Dates of Service: 6/17/1810 - 9/15/1812
Birth Date: 3/9/1773
Death Date: 2/13/1843
The son of Sarah Bennett Hull and American Revolutionary War veteran Joseph Hull, Isaac Hull was born on March 9, 1773 in Derby, Connecticut. Strongly influenced by his father, he skipped school to go to sea, and by 1793 was the master of a merchant vessel. He accepted a lieutenant’s commission in the new United States Navy in 1798 and became Constitution’s fourth lieutenant under Silas Talbot. He was promoted to first lieutenant and served in that role from June 1799 to September 1801. After Talbot resigned, Hull was briefly in charge of USS Constitution as a lieutenant while the ship was overhauled at Boston. He remained in charge until being transferred to USS Adams in April 1802.
After serving as first lieutenant of USS Adams, Hull commanded the schooner USS Enterprize and the brig USS Argus as part of Edward Preble’s Mediterranean Squadron during the operations against Tripoli in 1803 and 1804. As one of Preble’s commissioned officers, Hull received a Congressional silver medal. He was later promoted to captain and was in command of President in 1810, when Captain John Rodgers, his senior, ordered him to exchange ships. Hull gained Constitution in the process.
Hull was completing repairs on Constitution at the Washington Navy Yard when war with Great Britain began in June 1812. Leaving Chesapeake Bay early in July, he headed north to rendezvous with Commodore Rodgers’ squadron, but had a three-day chase and a narrow escape from a British squadron instead. After a stop at Boston, he attacked British shipping off the Gulf of St. Lawrence. On the afternoon of August 19, he met HMS Guerriere in the first frigate battle of the War of 1812. Hull opened fire at close range. In a few minutes, Guerriere’s mizzenmast fell, causing her to collide with Constitution. Seeing the British trying to get clear of the wreckage, Hull crossed close ahead of the vessel – too close, for there was a second collision. When the ships pulled apart, Guerriere’s remaining masts fell, ending the fight. While British casualties numbered in the dozens, Hull had only seven men killed and eight wounded. During the action, British cannonballs were seen to bounce off Constitution’s thick oak sides, giving rise to the nickname “Old Ironsides.” When Constitution returned to Boston, the country was electrified by the victory. Congress voted Hull a gold medal, as well as $50,000 to share with the crew. Great Britain was stunned. The Times of London wrote, “It is not merely that an English frigate has been taken after, what we are free to confess, may be called a brave resistance, but that it has been taken by a new enemy, an enemy unaccustomed to such triumphs, and likely to be rendered insolent and confident by them… Never before in the history of the world did an English frigate strike to an American.”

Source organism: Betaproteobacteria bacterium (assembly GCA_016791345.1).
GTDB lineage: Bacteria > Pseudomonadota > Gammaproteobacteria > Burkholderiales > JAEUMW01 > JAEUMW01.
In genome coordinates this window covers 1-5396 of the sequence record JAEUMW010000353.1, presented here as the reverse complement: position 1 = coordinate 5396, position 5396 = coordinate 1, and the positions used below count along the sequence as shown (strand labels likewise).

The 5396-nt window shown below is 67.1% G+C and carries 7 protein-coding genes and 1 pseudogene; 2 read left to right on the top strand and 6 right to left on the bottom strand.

Hull left Constitution in September 1812, when a death in his family required his attention. He later commanded the Boston, Portsmouth, and Washington navy yards, served on the Board of Naval Commissioners, and commanded the Mediterranean and Pacific Squadrons. He died in Philadelphia on February 13, 1843.
Isaac Hull’s service has been commemorated by the naming of a sidewheel steamer (1862) and four destroyers (1903, 1924, 1935, and 1958) in his honor.